DETROIT -- Overheard as the opening night audience was leaving Blue Man Group's performance Tuesday, May 1, at the Fisher Theatre: "I loved it! I don't know how to describe it, but I loved it."
Even 25 years on, it's not easy to explain exactly what it is the troupe does. But suffice to say that in its first-ever theatrical tour -- as well as in all its previous permutations -- it's more than three guys in blue paint doing a bunch of silly things.
There's a high-minded performance art concept to Blue Man Group's shows, commenting on pop culture, high art and human behavior. That's an optional buy-in, however. If you're there for the hijinks and humor, well, Blue Man delivers there, too. And it's hard not to have a good time in either indescribably unique direction.
The hour-and-45-minute theater production that's at the Fisher through May 13 combines many of Blue Man's best-known routines -- its "greatest hits," if you will -- with some updates and upgrades. PDA technology in particular has entered the Blue Man universe via three LED light boards known as GiPads, large-scale smartphone/table devices that took the trio through an exercise in multi-tasking while the audience's eyeballs ping-ponged between the devices -- sensory overload with a knowing wink. Particularly funny was an app that crunched great literary tomes such as "Moby Dick" and "War and Peace" into screen-size condensations.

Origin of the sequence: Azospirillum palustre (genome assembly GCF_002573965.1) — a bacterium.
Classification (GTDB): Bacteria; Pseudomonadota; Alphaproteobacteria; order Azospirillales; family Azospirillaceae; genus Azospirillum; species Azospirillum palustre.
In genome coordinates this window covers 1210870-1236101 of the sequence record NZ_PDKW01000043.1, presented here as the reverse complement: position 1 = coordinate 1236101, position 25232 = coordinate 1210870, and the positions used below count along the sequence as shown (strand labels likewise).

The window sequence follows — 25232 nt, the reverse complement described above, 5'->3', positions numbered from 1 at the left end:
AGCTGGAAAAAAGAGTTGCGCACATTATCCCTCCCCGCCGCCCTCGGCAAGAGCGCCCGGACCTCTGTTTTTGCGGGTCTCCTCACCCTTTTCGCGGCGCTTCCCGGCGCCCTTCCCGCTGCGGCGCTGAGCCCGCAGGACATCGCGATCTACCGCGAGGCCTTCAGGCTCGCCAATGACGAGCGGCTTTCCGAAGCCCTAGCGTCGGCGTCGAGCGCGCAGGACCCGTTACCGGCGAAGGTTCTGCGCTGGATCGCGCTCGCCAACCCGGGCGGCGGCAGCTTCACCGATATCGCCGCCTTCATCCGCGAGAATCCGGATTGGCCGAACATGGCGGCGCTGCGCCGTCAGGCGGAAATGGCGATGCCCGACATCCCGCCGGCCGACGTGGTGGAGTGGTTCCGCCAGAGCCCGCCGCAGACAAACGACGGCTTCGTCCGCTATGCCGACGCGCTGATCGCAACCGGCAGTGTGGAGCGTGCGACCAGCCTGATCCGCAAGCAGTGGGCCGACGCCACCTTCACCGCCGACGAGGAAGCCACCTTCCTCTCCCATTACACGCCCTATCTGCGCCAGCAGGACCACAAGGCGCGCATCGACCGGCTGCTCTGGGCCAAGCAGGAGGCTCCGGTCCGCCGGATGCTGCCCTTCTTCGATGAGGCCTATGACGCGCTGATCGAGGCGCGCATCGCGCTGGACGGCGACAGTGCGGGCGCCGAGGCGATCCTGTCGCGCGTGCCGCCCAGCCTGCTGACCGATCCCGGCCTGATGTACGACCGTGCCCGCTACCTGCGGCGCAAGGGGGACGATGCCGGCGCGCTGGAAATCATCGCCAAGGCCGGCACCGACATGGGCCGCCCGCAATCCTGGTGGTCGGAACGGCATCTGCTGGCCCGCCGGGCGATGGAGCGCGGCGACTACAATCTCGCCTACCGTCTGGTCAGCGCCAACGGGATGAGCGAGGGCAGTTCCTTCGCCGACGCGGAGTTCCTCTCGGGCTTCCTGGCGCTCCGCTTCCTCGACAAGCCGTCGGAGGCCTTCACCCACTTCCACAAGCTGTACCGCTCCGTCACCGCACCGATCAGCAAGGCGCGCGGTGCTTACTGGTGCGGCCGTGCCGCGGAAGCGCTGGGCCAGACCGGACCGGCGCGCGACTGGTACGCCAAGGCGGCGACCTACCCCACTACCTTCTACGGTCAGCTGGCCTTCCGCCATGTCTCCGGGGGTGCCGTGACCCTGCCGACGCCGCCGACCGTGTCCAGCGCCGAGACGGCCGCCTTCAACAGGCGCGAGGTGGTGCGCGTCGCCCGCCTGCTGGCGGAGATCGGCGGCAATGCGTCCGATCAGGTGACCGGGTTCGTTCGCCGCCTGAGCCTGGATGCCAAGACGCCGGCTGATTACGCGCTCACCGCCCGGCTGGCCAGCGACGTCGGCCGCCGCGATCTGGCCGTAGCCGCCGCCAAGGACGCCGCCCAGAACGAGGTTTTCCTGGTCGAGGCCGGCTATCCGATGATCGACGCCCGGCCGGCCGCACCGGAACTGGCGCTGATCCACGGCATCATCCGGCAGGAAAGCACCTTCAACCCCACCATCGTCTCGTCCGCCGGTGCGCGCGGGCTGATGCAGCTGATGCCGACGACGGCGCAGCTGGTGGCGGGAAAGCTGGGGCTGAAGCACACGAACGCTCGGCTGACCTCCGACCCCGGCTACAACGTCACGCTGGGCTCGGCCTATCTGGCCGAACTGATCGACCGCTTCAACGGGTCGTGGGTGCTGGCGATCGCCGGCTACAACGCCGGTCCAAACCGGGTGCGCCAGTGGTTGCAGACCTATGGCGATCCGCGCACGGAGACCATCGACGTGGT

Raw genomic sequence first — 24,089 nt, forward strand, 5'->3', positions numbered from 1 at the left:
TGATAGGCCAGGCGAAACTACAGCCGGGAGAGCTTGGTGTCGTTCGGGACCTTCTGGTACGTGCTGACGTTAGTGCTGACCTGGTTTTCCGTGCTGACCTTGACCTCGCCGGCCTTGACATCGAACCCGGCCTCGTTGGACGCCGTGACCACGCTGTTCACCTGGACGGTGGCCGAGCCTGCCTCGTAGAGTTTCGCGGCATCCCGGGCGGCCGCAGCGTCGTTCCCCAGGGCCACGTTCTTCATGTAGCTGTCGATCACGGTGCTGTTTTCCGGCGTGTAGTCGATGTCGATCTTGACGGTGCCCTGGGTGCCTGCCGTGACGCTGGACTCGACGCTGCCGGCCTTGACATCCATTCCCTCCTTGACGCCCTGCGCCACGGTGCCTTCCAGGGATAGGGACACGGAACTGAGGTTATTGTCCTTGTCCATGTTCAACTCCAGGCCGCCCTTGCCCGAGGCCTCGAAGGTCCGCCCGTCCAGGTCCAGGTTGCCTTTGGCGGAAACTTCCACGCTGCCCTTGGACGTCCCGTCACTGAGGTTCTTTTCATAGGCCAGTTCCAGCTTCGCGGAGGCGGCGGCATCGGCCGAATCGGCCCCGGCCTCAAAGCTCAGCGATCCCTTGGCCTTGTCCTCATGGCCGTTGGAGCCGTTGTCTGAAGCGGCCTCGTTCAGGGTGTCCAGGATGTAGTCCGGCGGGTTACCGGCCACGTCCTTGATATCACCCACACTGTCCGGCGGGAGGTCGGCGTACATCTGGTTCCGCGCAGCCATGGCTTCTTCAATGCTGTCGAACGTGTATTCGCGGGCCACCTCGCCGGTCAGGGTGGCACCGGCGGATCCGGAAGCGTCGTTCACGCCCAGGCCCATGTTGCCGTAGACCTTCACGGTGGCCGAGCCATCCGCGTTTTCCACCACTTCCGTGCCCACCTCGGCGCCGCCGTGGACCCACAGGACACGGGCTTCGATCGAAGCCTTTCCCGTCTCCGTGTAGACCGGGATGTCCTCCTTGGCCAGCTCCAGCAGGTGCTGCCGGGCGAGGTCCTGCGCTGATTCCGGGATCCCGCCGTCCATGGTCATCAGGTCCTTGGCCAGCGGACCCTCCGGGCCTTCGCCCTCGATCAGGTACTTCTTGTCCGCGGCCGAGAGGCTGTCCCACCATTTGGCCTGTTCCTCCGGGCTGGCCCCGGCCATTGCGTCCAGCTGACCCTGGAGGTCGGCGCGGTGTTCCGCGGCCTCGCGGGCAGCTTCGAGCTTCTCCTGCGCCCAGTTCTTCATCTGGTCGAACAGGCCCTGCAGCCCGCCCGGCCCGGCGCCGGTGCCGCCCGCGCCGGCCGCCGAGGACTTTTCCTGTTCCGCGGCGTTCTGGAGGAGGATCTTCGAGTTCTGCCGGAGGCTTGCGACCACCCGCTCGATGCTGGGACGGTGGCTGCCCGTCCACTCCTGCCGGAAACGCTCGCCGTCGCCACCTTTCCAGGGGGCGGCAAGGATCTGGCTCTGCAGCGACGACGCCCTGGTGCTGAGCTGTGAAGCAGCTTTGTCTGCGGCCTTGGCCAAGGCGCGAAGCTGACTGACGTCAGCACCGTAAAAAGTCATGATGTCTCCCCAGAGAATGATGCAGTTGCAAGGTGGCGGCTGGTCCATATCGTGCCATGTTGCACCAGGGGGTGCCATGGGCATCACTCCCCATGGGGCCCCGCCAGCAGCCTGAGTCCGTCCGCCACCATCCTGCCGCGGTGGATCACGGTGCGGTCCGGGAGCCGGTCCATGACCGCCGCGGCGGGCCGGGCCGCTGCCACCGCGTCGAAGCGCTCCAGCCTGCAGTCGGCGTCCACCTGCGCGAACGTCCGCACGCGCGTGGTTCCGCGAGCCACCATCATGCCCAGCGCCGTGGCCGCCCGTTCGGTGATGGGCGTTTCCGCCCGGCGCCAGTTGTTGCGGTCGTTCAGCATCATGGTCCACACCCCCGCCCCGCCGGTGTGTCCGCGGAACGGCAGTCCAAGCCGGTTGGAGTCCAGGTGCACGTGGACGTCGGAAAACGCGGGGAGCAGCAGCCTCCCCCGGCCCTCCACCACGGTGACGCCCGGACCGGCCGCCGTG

Many favorite Blue Man totems, meanwhile, remained reliable crowd-pleasers. Two of the characters -- typically deadpan and expressing with their eyes and subtle nods of their heads -- created works of "art" after catching, alternately, paint balls and marshmallows in their mouths when thrown by their partner. One young audience member is escorted on stage for a "dinner party" with Twinkies Lite as the entree, while another was suited up as a human paintbrush illusion to produce a large canvas painting. The trio engaged in some precision Cap'n Crunch cereal eating and also performed several musical numbers using Blue Man original musical instruments made from PVC pipes, with the audience chiming in on Ozzy Osbourne's "Crazy Train."
And Blue Man Group resurrected, to good effect, the Rock Concert Instruction Manual tutorial from its Complex Rock Tour and How to Be a MegaStar tours, leading the audience through fist pumps, hand waves and other motions. The main act finale, meanwhile, was an interactive carnivale with six giant balloons, toilet paper and streamers all sailing into the audience while a voice intoned seemingly every known nickname for one's rear end -- including the particularly imaginative "happy walrus with no tusks."
The effect of all this doubtlessly puzzling to some, but certainly pleasing. There's nothing else quite like Blue Man Group out there, and the theater production showed the troupe is working hard to keep it that way.
Blue Man Group performs through May 13 at the Fisher Theatre, 3011 West Grand Blvd., Detroit. Tickets are $40-$145. Call 313-872-1000 or visit www.broadwayindetroit.com.
Send your thoughts and comments to